Abstract

Family Status and Women’s Career Mobility in Post-reform Urban China

Abstract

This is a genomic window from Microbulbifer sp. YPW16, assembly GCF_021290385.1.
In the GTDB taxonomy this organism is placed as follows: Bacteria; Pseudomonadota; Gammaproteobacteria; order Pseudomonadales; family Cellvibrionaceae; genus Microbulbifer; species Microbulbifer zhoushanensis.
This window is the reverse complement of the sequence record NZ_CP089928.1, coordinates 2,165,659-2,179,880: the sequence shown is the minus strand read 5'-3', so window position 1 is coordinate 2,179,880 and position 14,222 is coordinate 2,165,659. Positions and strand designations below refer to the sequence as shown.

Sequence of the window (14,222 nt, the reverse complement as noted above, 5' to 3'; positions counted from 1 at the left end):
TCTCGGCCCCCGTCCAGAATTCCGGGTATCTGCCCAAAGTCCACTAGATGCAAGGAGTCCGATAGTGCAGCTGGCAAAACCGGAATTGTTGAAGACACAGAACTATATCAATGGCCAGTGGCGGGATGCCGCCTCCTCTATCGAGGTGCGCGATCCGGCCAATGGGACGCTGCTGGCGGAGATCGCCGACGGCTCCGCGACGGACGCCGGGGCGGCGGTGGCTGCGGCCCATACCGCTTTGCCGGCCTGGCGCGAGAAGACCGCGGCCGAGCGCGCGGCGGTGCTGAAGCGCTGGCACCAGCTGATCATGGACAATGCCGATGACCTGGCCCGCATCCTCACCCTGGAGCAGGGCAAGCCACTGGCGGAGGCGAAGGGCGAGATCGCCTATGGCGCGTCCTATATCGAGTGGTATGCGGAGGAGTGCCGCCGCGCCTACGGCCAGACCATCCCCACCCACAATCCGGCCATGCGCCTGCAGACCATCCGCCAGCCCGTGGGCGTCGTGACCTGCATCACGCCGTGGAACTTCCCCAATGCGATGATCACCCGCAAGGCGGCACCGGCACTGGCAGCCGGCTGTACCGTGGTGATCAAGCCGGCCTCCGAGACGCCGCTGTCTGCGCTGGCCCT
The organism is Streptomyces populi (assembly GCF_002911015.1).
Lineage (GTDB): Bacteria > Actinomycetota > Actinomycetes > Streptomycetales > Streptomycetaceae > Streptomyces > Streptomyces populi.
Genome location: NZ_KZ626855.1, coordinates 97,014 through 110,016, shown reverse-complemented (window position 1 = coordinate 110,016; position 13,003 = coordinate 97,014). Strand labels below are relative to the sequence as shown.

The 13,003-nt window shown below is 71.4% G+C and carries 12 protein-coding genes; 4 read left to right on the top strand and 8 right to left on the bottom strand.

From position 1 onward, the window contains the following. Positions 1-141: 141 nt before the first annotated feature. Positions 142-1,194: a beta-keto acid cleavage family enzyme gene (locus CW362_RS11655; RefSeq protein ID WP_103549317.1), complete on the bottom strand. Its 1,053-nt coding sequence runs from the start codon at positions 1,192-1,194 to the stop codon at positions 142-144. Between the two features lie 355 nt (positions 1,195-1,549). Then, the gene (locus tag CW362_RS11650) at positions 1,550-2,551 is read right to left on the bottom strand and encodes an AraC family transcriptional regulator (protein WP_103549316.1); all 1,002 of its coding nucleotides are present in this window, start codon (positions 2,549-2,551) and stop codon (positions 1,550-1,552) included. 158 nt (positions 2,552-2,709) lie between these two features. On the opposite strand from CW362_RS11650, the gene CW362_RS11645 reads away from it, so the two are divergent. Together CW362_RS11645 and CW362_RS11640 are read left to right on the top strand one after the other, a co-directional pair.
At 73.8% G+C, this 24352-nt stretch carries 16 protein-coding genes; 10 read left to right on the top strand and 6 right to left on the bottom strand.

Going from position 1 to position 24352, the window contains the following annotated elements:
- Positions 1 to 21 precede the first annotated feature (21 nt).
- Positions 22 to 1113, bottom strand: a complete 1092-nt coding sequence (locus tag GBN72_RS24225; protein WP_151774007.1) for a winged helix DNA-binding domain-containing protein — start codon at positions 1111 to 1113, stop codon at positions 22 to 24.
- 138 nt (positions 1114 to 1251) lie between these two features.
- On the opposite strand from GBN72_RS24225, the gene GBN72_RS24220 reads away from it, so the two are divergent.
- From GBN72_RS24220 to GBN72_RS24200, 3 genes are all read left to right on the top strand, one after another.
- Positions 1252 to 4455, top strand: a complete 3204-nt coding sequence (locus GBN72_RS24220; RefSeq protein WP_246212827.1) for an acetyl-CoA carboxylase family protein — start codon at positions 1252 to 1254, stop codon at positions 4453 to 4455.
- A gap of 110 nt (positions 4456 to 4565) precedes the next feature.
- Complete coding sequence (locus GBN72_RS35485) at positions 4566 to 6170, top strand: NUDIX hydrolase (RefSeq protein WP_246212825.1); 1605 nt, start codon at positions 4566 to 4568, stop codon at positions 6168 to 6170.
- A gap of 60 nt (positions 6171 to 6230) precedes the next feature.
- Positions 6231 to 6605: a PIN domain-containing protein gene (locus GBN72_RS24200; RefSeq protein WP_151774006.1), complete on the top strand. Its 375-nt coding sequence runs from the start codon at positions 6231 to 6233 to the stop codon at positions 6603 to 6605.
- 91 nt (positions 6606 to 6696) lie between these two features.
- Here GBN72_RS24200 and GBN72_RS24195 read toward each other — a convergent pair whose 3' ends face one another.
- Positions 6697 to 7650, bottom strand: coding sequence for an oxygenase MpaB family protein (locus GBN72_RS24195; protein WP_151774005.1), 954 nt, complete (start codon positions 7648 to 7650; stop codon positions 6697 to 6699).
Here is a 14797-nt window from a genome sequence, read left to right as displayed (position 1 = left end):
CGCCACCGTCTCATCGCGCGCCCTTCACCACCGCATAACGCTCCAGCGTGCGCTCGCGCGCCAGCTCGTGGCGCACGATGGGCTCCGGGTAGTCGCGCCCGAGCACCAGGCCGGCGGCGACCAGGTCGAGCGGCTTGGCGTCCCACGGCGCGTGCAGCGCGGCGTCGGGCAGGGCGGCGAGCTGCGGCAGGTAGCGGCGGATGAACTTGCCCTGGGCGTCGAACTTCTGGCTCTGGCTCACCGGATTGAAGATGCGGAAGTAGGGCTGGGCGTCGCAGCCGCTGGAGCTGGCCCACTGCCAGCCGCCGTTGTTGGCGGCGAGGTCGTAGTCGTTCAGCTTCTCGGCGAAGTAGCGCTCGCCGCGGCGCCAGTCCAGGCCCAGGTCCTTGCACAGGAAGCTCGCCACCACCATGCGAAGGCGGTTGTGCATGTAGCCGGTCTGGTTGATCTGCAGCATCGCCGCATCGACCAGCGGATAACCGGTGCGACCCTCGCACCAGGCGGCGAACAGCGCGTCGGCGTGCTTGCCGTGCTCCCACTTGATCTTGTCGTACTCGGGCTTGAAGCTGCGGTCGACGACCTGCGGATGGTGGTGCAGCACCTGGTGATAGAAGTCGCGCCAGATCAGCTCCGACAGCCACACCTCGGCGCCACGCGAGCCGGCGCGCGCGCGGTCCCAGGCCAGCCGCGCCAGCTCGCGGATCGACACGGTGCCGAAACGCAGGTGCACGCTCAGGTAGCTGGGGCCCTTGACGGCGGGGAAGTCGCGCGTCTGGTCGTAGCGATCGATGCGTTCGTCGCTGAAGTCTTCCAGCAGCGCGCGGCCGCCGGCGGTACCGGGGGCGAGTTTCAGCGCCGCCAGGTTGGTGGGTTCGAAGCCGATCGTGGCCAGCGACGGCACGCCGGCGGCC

This article examines how family status affects women’s career mobility in post-reform urban China. The market reform facilitates the separation of public and private spheres, which were once integrated during the socialist era, thereby increasing tension between work and family, and making marriage and children obstacles for women’s career mobility. Analyses of the retrospective data from the Chinese General Social Survey (CGSS) in 2008 show that Chinese women in the workforce are more adversely affected by marriage and children than their male counterparts, and that they are more likely to withdraw from the labor force to fulfill their roles as wives and mothers and less likely to move up career ladders. This pattern was more prominent in the late reform stage (1999-2008) than in the early reform stages (1978-1992 and 1993-1998). These findings have important implications for understanding rising gender inequality in the labor market and contribute to the formulation of effective social policies to promote gender egalitarianism in urban China.

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